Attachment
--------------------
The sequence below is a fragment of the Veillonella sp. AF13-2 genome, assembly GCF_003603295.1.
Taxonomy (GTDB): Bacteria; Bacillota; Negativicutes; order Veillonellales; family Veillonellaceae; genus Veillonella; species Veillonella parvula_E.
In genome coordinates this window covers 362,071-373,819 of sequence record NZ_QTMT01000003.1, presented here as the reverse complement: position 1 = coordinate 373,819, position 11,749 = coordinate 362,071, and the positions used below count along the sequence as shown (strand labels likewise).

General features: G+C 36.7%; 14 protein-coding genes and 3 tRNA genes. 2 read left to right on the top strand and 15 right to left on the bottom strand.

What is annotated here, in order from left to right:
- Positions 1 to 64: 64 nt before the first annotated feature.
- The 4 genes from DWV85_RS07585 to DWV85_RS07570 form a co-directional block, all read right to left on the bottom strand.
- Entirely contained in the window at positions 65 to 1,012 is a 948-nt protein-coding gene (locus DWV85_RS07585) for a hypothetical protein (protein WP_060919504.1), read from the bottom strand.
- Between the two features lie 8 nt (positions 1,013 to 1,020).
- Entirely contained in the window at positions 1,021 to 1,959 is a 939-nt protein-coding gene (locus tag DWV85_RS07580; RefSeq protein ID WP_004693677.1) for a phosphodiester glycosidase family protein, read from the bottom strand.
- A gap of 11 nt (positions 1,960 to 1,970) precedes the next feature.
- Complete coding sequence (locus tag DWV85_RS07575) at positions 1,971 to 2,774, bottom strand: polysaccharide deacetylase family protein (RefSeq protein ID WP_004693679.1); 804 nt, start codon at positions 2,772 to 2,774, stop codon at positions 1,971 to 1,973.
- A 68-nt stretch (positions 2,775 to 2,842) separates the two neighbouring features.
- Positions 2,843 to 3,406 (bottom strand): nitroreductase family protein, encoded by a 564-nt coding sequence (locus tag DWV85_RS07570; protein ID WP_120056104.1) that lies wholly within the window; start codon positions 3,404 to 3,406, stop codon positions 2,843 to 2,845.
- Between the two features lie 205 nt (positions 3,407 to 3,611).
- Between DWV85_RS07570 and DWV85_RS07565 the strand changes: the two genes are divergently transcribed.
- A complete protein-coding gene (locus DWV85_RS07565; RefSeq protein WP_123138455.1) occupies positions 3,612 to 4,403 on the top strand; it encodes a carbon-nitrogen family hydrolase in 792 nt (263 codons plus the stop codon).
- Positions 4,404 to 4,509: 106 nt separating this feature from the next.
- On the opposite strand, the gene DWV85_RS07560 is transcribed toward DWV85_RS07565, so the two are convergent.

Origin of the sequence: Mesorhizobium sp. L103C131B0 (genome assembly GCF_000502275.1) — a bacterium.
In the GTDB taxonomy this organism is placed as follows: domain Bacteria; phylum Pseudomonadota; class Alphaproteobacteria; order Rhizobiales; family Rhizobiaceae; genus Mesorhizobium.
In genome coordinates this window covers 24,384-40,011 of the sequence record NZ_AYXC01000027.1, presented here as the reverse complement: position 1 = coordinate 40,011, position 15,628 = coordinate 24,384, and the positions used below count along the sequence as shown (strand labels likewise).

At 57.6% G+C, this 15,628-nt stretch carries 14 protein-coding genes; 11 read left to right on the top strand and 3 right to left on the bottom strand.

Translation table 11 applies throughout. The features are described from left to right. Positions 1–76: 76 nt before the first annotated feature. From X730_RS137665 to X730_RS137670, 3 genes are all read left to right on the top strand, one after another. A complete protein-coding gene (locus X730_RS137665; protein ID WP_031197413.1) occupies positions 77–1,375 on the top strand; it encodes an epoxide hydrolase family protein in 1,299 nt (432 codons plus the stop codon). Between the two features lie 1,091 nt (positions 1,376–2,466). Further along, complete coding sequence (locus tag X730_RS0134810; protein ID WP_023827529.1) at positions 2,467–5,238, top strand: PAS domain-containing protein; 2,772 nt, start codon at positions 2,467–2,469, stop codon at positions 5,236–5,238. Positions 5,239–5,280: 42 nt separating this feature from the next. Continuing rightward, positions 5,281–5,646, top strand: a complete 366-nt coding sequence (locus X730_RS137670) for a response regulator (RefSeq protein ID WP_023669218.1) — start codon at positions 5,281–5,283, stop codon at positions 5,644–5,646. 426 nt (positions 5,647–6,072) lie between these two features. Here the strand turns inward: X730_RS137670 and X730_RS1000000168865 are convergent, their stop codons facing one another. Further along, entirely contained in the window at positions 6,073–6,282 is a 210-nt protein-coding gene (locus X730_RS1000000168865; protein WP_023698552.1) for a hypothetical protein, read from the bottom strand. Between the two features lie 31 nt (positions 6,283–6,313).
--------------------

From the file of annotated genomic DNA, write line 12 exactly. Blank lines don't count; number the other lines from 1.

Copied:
- Complete coding sequence (locus tag DWV85_RS07575) at positions 1,971 to 2,774, bottom strand: polysaccharide deacetylase family protein (RefSeq protein ID WP_004693679.1); 804 nt, start codon at positions 2,772 to 2,774, stop codon at positions 1,971 to 1,973.